2019 REIT Say-on-Pay Recap: Shareholders Find Their Own Voice
Key 2019 Say-on-Pay Highlights
- REIT Say-on-Pay Results Slide But Still Fare Better Than Most Industries - While shareholder support and Say-on-Pay results stayed effectively flat for the general industry, self-managed REITs saw an increase in negative voting recommendations from Institutional Shareholder Services, or ISS (19 Against recommendations in 2019 vs. 15 in 2018) but a decrease in failed proposals (two failed REITs in 2019 vs. three in 2018). Overall self-managed REITs still have results that are slightly better than the Russell 3000 (average support of 90.73% for REITs vs. 90.48% for the Russell 3000), while externally managed REITs continue to be negatively targeted.
- More Active Shareholder Voting - Institutional investors are becoming less reliant on the voting recommendations of proxy advisors and performing their own due diligence and research on executive pay matters, signaling to companies the need for active engagement with shareholders and meticulous compensation disclosure.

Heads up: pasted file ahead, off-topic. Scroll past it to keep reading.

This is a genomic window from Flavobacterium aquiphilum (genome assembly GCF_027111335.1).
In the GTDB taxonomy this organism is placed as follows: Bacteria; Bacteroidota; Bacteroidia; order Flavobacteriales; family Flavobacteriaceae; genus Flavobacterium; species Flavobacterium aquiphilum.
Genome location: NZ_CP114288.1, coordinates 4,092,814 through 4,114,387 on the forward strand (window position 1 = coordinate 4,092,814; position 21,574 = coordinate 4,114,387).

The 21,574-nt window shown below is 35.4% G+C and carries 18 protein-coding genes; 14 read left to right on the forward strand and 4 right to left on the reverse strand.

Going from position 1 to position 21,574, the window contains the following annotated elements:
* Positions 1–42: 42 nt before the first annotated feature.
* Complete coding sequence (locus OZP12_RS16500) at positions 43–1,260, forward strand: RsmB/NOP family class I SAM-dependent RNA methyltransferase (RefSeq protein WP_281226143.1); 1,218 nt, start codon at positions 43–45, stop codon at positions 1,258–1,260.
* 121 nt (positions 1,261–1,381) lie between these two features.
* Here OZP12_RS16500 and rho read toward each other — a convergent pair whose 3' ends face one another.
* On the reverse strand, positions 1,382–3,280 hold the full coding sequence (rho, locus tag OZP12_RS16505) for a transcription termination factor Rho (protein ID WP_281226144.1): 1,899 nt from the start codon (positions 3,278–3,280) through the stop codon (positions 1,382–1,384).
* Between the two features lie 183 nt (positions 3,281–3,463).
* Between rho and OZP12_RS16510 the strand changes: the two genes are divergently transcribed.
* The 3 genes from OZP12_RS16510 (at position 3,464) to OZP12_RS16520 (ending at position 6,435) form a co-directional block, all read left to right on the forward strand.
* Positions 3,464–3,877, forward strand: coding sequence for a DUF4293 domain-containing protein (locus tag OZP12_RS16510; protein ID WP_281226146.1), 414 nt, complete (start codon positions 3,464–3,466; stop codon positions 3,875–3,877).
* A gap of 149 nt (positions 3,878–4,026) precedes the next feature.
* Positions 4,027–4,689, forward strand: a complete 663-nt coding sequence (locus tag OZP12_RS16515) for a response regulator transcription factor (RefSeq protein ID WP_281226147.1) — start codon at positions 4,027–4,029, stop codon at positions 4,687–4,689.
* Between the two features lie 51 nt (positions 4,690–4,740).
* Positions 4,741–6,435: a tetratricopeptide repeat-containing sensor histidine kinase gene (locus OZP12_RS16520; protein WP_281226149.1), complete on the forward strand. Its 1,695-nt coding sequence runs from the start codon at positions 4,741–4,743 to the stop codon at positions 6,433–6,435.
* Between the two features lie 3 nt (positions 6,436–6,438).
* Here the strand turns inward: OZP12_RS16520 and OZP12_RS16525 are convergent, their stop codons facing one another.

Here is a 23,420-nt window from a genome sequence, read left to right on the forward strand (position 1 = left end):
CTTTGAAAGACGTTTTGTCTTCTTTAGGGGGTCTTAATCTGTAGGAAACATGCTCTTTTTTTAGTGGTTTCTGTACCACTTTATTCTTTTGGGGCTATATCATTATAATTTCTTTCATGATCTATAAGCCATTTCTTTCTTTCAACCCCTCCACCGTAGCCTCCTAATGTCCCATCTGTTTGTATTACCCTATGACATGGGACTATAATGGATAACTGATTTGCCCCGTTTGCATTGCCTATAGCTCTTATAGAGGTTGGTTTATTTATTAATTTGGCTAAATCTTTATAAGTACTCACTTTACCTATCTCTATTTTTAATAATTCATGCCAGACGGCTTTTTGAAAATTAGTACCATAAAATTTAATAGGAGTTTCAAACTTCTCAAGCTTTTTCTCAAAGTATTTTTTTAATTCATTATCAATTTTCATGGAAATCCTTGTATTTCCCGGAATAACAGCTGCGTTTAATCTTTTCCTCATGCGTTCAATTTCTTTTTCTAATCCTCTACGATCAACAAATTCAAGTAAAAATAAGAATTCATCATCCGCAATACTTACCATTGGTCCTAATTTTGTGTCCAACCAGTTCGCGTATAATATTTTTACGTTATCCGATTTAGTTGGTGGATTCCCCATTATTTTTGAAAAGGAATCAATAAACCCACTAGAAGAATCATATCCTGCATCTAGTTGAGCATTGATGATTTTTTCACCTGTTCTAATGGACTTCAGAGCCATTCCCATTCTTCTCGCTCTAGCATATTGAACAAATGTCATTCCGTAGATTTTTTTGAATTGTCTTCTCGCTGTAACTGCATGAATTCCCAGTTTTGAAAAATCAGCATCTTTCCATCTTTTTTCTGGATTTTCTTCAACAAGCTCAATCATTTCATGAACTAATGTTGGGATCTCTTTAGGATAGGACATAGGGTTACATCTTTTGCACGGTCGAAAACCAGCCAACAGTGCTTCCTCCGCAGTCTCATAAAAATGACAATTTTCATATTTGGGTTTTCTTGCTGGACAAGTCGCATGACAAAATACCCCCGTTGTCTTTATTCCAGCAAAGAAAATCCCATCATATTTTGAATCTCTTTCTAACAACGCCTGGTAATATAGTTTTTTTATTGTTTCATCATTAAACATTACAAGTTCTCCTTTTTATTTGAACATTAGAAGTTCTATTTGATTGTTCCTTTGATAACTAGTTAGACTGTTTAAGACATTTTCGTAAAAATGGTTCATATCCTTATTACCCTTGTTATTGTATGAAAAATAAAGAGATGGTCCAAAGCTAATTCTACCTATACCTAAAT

- Increased Use of Supplemental Filings - REITs attempted to appeal more directly to shareholders in response to ISS criticisms by filing supplemental materials as a direct rebuttal, with results generally better than those that did not file such materials. In rare circumstances, these filings may even result in ISS re-evaluating and reversing their voting recommendations.
- Problematic Severance Provisions Continue to Drive Negative Voting Recommendations - Companies that have a “Low” concern under the Pay-for-Performance model almost always receive a positive voting recommendation from ISS (the most influential of the proxy advisory firms). The main exception to this rule is at companies that renew employment contracts without modifying previously grandfathered “problematic” provisions, such as excise tax gross-ups or “excessive” severance provisions.